Liberal and Islamic values
Let’s start with the liberal values. Within liberal theories of toleration (source: “Toleration as Recognition” from Anna Elisabeta Galeotti) two main positions are possible: neutralist and perfectionist liberalism.
In the neutral liberal view, the idea is that one set of views should not be favored over others in the public sphere. It means that public action should discount all personal difference that are politically irrelevant (from ethnic origin to affiliations, religious beliefs, moral values, skin color, and sexual preferences). The idea of neutrality is meant to fulfill the liberal principles of equal liberty, non-discrimination, and impartiality by deciding that the state and political agencies have no business in trying to improve citizens according to any conception of what is valuable in life or how they should live.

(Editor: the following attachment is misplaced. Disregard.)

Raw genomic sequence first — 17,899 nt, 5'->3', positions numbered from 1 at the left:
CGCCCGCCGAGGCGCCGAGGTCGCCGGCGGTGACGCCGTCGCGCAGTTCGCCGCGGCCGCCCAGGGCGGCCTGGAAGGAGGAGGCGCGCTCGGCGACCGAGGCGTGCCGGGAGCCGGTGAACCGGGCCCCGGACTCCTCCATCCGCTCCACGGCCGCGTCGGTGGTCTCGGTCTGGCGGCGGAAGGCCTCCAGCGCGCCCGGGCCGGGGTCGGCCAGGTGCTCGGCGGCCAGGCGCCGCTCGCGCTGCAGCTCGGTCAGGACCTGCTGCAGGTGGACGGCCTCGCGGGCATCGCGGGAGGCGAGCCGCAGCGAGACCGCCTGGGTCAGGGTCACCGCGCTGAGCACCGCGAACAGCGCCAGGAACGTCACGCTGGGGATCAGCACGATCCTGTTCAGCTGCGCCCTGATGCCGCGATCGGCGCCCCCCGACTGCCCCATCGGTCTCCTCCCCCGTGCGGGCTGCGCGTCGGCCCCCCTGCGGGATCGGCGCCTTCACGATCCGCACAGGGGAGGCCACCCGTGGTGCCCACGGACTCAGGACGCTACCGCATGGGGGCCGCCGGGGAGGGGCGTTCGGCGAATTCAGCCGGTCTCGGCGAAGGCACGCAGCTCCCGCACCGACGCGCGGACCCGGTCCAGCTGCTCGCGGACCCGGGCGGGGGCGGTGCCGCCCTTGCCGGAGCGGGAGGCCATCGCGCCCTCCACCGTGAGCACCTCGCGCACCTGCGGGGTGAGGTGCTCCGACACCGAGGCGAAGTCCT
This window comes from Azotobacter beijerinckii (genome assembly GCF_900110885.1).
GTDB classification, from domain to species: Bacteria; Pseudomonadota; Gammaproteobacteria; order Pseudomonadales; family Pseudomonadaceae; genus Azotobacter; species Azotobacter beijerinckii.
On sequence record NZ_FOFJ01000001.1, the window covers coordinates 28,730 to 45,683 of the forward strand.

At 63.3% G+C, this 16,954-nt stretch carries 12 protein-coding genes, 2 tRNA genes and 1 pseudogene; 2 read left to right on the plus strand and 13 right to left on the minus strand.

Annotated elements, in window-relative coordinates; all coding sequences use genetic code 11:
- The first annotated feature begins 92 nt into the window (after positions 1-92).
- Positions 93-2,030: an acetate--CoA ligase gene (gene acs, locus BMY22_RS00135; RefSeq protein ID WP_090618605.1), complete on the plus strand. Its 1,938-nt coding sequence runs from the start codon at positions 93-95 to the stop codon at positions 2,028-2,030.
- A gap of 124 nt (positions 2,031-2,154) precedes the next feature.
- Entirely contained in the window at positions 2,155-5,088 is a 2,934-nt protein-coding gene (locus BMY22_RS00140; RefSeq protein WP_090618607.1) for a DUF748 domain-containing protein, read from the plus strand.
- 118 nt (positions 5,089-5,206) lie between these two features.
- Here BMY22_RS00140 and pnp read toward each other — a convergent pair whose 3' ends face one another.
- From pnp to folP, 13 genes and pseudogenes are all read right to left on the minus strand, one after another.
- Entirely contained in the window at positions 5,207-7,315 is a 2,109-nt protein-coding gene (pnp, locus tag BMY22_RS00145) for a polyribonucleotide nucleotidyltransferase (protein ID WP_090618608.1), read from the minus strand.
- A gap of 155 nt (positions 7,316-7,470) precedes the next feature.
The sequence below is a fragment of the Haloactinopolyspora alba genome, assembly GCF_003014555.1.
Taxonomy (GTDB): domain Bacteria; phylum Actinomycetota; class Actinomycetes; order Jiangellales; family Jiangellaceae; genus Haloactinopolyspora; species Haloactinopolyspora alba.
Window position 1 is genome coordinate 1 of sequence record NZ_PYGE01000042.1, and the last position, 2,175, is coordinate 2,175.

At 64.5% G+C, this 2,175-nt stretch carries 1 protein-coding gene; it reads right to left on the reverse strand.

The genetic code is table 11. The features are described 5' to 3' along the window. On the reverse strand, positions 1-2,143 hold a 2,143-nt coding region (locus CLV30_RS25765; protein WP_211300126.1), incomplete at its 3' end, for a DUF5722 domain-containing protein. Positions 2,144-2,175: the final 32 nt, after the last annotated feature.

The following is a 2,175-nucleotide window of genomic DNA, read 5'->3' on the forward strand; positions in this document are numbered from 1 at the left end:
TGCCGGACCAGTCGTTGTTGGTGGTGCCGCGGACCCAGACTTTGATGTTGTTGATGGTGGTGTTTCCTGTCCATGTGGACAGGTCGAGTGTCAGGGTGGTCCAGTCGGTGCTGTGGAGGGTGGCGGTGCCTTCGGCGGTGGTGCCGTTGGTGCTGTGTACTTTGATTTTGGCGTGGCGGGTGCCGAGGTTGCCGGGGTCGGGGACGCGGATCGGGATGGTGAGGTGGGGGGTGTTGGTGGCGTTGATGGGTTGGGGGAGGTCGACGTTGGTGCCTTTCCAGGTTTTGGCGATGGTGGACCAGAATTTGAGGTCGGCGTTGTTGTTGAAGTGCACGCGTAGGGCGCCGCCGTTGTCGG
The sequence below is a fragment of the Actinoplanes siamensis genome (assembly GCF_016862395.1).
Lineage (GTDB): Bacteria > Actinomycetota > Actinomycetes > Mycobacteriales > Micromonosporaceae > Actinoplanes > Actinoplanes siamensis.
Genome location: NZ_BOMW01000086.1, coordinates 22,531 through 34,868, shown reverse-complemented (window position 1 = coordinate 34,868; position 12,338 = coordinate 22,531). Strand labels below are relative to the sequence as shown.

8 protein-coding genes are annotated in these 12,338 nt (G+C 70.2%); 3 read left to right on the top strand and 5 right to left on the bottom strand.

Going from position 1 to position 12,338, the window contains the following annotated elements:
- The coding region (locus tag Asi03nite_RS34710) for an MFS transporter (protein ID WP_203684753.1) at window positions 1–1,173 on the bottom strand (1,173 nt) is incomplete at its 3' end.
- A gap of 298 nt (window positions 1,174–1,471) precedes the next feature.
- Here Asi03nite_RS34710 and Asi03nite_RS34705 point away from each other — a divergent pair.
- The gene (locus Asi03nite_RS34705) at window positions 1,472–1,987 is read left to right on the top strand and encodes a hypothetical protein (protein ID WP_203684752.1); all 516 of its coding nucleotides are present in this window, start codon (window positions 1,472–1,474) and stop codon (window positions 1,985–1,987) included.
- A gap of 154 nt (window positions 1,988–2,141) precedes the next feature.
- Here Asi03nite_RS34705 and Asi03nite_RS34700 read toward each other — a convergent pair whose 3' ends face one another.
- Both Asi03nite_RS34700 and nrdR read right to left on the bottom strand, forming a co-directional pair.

By contrast, in the perfectionist liberal view, liberalism necessarily presupposes a conception of the human good, which is ethically substantive. This liberal conception is focused on the values of human rationality, autonomy, self-reliance and self-development. A major concern for perfectionist liberalism is to design a proper definition of the liberal good, which must be shown to be consistent with pluralism, with the minimum use of coercion and with the right of each individual to define his or her own good. According to perfectionists, liberal politics presupposes a certain kind of human character (autonomous, independent, self-reliant) and it is sustained by a corresponding set of substantive virtues and values, among which are tolerance, pluralism and diversity. Pluralism is a precondition for individuals to develop an autonomous personality and, hence, the toleration of diversity is a necessary constituent of a liberal society. Thus, for perfectionist liberalism, full potential toleration should in principle be limited to those differences which can be accommodated within the fairly open boundaries of the liberal conception of the good, while the differences which appear incompatible with liberalism are in principle excluded in order to preserve the liberal order and it’s ethical integrity.